Israeli human rights groups HaMoked and B'Tselem on Feb. 24 released a report detailing alleged mistreatment of detained Palestinians. The report, entitled "Backed by the System"  (PDF), gives first hand accounts of abuse reportedly suffered by more than 100 detainees in at the Shikma Prison. The report found that many individuals were arrested at their homes after midnight, subjected to violence during transport, and often blindfolded until they reached the prison:

    Sleep deprivation, sometimes for days at a time; being bound hand and foot to a chair, with movement restricted for hours on end; being subjected to shouting, swearing, threats, spitting, and indignities; exposure to extreme cold and heat; little and substandard food; being denied the possibility to shower or change clothes for days and even weeks; incarceration in a small, foul-smelling cell, usually in solitary confinement, for many days. The above are some of the standard features of interrogation at the interrogation facility run by the Israel Security Agency (ISA) [official website] at Shikma Prison in Ashkelon, southern Israel.

    The groups further allege that the Israeli government and judiciary are not only aware of the conditions and practices of the facility but that they also support them. The report calls on Israel and its supporters to prevent further abuse of detainees and adhere to previous bans on torture as an interrogation tactic.

    From Jurist, Feb. 24. Used with permission.

  2. Al-Qiq ends 94-day hunger strike

    Imprisoned Palestinian hunger-striker Muhammad al-Qiq on Feb. 26 ended a grueling 94-day hunger strike that has brought him close to death after his lawyers struck an eleventh hour deal with the Israeli authorities. Qadura Fares, the head of the Palestinian Prisoner's Society, said that while Israel had not agreed to al-Qiq's immediate release, a "compromise" had been reached. Israel's six-month administrative detention sentence against al-Qiq will not be renewed, while his lawyers managed to change the date of his release to May 21, he said. The date will mark exactly six months since al-Qiq was detained from his home in Ramallah on Nov. 21, as opposed to six months from the date he was sentenced on Dec. 17. "The military order will be the last one," Fares said.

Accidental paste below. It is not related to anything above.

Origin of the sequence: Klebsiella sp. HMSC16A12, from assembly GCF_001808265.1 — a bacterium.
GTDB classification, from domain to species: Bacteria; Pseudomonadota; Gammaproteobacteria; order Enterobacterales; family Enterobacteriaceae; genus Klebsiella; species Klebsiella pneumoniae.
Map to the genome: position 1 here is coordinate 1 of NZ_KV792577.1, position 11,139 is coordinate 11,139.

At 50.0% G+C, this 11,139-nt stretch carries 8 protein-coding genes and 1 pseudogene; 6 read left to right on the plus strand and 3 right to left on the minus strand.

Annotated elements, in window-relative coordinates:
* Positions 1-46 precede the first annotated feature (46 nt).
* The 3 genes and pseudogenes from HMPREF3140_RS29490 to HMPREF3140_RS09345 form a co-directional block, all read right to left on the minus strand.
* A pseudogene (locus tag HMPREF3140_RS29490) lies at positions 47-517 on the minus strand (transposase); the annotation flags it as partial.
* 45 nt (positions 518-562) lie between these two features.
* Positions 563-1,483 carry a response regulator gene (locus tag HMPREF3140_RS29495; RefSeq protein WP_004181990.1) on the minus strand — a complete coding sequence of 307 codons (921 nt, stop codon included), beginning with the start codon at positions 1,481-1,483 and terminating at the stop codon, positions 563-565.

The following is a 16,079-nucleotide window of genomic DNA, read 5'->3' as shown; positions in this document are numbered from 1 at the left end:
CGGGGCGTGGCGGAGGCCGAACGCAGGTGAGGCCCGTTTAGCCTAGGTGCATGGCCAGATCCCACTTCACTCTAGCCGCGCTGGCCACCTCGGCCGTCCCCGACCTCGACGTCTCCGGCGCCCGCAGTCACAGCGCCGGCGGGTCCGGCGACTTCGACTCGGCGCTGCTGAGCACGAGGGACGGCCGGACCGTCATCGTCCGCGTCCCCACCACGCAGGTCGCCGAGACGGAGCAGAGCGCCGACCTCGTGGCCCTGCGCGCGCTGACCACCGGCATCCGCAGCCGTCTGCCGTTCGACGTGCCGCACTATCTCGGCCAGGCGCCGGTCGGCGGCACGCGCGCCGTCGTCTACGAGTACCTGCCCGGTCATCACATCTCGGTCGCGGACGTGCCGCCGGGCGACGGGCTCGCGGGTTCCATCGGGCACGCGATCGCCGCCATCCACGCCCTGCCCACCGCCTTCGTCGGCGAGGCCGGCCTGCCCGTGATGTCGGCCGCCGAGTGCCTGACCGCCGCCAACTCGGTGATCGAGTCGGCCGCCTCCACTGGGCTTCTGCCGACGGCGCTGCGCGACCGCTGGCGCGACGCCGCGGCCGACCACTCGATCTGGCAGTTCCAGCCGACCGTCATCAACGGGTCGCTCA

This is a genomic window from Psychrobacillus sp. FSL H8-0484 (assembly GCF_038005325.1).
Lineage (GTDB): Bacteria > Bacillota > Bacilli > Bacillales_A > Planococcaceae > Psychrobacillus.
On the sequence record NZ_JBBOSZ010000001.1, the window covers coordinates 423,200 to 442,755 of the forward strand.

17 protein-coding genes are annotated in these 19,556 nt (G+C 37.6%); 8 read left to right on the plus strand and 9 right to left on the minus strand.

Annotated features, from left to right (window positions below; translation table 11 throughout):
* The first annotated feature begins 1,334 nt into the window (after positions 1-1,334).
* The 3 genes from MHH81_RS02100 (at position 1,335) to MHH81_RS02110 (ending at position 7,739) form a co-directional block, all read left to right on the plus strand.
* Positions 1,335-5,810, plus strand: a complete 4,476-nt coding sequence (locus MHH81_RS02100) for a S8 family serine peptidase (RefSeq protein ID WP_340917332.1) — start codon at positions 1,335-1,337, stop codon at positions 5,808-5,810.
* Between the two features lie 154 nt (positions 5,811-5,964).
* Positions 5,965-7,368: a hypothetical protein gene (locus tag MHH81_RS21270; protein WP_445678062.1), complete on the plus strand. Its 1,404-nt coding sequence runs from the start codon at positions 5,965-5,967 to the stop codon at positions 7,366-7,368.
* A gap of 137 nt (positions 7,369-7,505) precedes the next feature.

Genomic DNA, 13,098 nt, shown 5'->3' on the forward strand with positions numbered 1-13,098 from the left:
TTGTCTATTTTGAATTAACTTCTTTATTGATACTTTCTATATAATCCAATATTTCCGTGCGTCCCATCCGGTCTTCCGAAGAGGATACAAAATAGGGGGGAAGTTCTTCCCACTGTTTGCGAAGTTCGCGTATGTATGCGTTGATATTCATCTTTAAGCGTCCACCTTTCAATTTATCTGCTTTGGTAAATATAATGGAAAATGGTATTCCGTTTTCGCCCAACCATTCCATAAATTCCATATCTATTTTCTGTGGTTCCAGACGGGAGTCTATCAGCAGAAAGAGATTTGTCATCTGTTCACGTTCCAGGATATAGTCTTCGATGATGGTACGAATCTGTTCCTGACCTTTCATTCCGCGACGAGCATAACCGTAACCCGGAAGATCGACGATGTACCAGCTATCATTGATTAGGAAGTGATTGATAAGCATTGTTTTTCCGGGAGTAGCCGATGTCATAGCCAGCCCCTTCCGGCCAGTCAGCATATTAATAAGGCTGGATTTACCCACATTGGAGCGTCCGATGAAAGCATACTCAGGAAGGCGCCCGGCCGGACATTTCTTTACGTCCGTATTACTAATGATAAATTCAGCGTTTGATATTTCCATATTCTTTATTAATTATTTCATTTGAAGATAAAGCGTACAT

He added that al-Qiq would also be allowed visits from his family, including his wife, two children, and father. Israel has also agreed to transfer the hunger-striker to any hospital in Israel, although Fares said they had not agreed to transfer him to a hospital in the occupied Palestinian territory. (Ma'an)

    The deal comes six days after an unnerving incident in which Israeli special forces accompanied by police dogs raided the Afula hospital where al-Qiq is being detained. Hanan al-Khatib, a lawyer for the PA Committee of Prisoners’ Affairs said the sudden raid came after al-Qiq suffered from spasms and seizures several hours earlier, causing panic among doctors who rushed to al-Qiq's room and evacuated it. The purpose of the raid remains unclear, but al-Khatib said the raid sent out the message that Israeli authorities were aware that "Muhammad could die at any moment." (Ma'an)